'The Nutcracker' Comes to America

How Three Ballet-Loving Brothers Created a Holiday Tradition

Illustrations by Cathy Gendron

Starred reviews from Publishers Weekly, Booklist, and School Library Journal

The Nutcracker Comes to America

Every December, The Nutcracker comes to life in theaters all across the United States. But how did this 19th-century Russian ballet become such a big part of the holidays in 21st-century America?

Meet Willam, Harold, and Lew Christensen, three small-town Utah boys who caught the ballet bug from an uncle in the early 1900s. They performed alongside elephants and clowns on vaudeville, immersed themselves in the New York City dance scene, and even put on a ballet featuring gangsters at a gas station. Russian immigrants shared the story of The Nutcracker with them, and during World War II – on a shoestring budget and in need of a hit – they staged their own Christmastime production in San Francisco. It was America's first full-length version and the beginning of a delightful holiday tradition.

36 pages
For all ages
Millbrook Press
ISBN: 9781467721516

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Barton offers a lively, colorful text and follows up with a very informative time line, illustrated with period photos. ... In her picture book debut, Gendron turns in a virtuoso performance. ... Even readers familiar with The Nutcracker will probably learn a good deal from this engaging picture book. Bravo! Brava!

Booklist *Starred Review*

Balancing evocative turns of phrase with a crisp, forthright narrative, Barton delivers an involving account of how watching The Nutcracker ballet, which originated in Russia, became an American holiday tradition. ... [A] fascinating bit of artistic investigation, one with year-round appeal.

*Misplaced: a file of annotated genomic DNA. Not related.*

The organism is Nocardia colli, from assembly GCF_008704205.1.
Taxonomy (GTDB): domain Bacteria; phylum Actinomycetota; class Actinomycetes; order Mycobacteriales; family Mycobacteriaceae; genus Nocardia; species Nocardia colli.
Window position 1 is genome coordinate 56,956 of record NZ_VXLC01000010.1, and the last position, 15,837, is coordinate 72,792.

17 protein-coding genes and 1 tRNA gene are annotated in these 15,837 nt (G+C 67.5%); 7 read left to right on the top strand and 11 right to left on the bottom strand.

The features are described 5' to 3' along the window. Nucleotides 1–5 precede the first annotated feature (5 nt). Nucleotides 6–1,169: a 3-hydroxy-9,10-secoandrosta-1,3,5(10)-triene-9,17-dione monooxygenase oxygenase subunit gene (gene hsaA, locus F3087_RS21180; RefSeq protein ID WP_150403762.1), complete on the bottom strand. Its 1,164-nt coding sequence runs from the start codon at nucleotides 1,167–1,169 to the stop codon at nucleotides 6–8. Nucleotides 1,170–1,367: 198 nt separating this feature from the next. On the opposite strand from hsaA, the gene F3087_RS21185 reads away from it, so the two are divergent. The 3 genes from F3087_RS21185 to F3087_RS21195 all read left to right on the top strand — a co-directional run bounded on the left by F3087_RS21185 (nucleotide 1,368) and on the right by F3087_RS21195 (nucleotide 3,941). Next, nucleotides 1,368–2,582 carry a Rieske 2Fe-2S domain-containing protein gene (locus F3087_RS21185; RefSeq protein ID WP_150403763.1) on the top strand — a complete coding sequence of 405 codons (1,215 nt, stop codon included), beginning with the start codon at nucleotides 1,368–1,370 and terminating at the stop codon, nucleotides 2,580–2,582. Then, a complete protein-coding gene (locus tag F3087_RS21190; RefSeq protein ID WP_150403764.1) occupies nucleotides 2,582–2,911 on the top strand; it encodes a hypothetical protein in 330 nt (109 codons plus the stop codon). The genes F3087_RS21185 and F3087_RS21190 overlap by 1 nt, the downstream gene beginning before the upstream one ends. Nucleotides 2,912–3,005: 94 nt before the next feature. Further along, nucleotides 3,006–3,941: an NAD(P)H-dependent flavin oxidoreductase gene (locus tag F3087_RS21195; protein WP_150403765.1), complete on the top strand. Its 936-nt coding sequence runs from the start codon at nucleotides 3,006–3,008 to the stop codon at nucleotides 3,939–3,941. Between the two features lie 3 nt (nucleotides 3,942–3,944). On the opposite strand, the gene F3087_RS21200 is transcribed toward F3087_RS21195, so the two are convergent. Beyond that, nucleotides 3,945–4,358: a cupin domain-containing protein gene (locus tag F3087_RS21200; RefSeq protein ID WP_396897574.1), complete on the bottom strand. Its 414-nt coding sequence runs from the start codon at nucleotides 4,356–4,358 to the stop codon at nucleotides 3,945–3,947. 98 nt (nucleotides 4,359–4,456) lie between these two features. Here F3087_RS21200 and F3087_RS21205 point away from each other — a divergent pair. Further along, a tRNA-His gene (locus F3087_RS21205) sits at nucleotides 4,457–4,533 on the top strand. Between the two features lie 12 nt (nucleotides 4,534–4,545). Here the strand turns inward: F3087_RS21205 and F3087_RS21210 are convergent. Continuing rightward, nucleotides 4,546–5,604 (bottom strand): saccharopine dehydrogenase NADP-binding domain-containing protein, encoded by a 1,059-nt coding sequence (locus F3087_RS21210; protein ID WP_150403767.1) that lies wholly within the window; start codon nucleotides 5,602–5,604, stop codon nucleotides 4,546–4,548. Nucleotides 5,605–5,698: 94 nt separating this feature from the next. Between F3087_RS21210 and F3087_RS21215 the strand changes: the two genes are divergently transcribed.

Publishers Weekly *Starred Review*

This is much more than the story of the transplanting of a famous Russian ballet. And not just a book for little girls who dream of dancing in tutus and pink satin pointe shoes. This is a real-life adventure story about "a trio of small-town Utah boys" with grit and talent, who bucked stereotypes, endured failures and persevered, and who individually and together enriched the cultural life of America.

Carla Escoda, The Huffington Post

This well-researched history tells how three brothers from a small town in Utah came together to present the first full-length version of The Nutcracker in America ... [which] started a holiday tradition that continues to this day in cities across the United States. Gendron's colorful illustrations capture the historical setting and the action and drama onstage and off. ... A terrific choice for fans of The Nutcracker and all things ballet.

School Library Journal *Starred Review*

Barton's folksy, direct-address text introduces three brothers from Utah, all dancers, who eventually teamed up at the San Francisco Ballet to present the first full production in the United States of The Nutcracker, on Christmas Eve 1944. ... Gendron's art effectively reproduces traditional ballet poses and makes the most of the book's large trim size. This is a good book to share with children after seeing a performance of The Nutcracker.

The Horn Book

Barton narrates the brothers' tale skillfully, chronicling the ups and downs of their collaboration ... a holiday story but also more. 'The Nutcracker' Comes to America is about family and how sometimes, what connects you to them is what you all love to do together. This book is history, tradition and storytelling all in one. I believe it will be part of many holiday traditions, displays, and book lists for years to come.

Cynthia Alaniz, Librarian in Cute Shoes

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